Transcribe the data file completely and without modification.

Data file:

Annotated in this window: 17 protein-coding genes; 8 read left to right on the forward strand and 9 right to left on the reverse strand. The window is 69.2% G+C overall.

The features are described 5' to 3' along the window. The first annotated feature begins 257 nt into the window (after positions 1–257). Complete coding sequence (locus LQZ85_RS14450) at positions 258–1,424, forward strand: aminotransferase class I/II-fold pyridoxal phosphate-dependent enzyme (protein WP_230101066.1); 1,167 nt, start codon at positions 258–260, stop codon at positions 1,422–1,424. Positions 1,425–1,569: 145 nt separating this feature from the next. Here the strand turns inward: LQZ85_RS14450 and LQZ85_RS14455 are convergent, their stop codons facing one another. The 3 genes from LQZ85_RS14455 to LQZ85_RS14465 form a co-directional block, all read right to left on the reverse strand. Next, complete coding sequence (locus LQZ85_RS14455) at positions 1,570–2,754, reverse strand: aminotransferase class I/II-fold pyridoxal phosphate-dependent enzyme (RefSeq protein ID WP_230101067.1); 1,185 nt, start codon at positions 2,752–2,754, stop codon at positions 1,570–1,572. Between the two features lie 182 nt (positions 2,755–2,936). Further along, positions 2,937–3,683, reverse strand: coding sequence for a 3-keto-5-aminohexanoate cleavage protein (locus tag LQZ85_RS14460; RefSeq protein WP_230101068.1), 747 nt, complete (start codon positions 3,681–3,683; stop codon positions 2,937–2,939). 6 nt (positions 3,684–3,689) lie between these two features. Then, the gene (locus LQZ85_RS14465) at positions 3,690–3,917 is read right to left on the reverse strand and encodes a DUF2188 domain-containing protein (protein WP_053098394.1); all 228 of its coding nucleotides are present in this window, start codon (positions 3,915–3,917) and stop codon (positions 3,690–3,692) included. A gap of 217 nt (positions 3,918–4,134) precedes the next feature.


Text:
Annotated in this window: 17 protein-coding genes; 8 read left to right on the forward strand and 9 right to left on the reverse strand. The window is 69.2% G+C overall.

The features are described 5' to 3' along the window. The first annotated feature begins 257 nt into the window (after positions 1–257). Complete coding sequence (locus LQZ85_RS14450) at positions 258–1,424, forward strand: aminotransferase class I/II-fold pyridoxal phosphate-dependent enzyme (protein WP_230101066.1); 1,167 nt, start codon at positions 258–260, stop codon at positions 1,422–1,424. Positions 1,425–1,569: 145 nt separating this feature from the next. Here the strand turns inward: LQZ85_RS14450 and LQZ85_RS14455 are convergent, their stop codons facing one another. The 3 genes from LQZ85_RS14455 to LQZ85_RS14465 form a co-directional block, all read right to left on the reverse strand. Next, complete coding sequence (locus LQZ85_RS14455) at positions 1,570–2,754, reverse strand: aminotransferase class I/II-fold pyridoxal phosphate-dependent enzyme (RefSeq protein ID WP_230101067.1); 1,185 nt, start codon at positions 2,752–2,754, stop codon at positions 1,570–1,572. Between the two features lie 182 nt (positions 2,755–2,936). Further along, positions 2,937–3,683, reverse strand: coding sequence for a 3-keto-5-aminohexanoate cleavage protein (locus tag LQZ85_RS14460; RefSeq protein WP_230101068.1), 747 nt, complete (start codon positions 3,681–3,683; stop codon positions 2,937–2,939). 6 nt (positions 3,684–3,689) lie between these two features. Then, the gene (locus LQZ85_RS14465) at positions 3,690–3,917 is read right to left on the reverse strand and encodes a DUF2188 domain-containing protein (protein WP_053098394.1); all 228 of its coding nucleotides are present in this window, start codon (positions 3,915–3,917) and stop codon (positions 3,690–3,692) included. A gap of 217 nt (positions 3,918–4,134) precedes the next feature.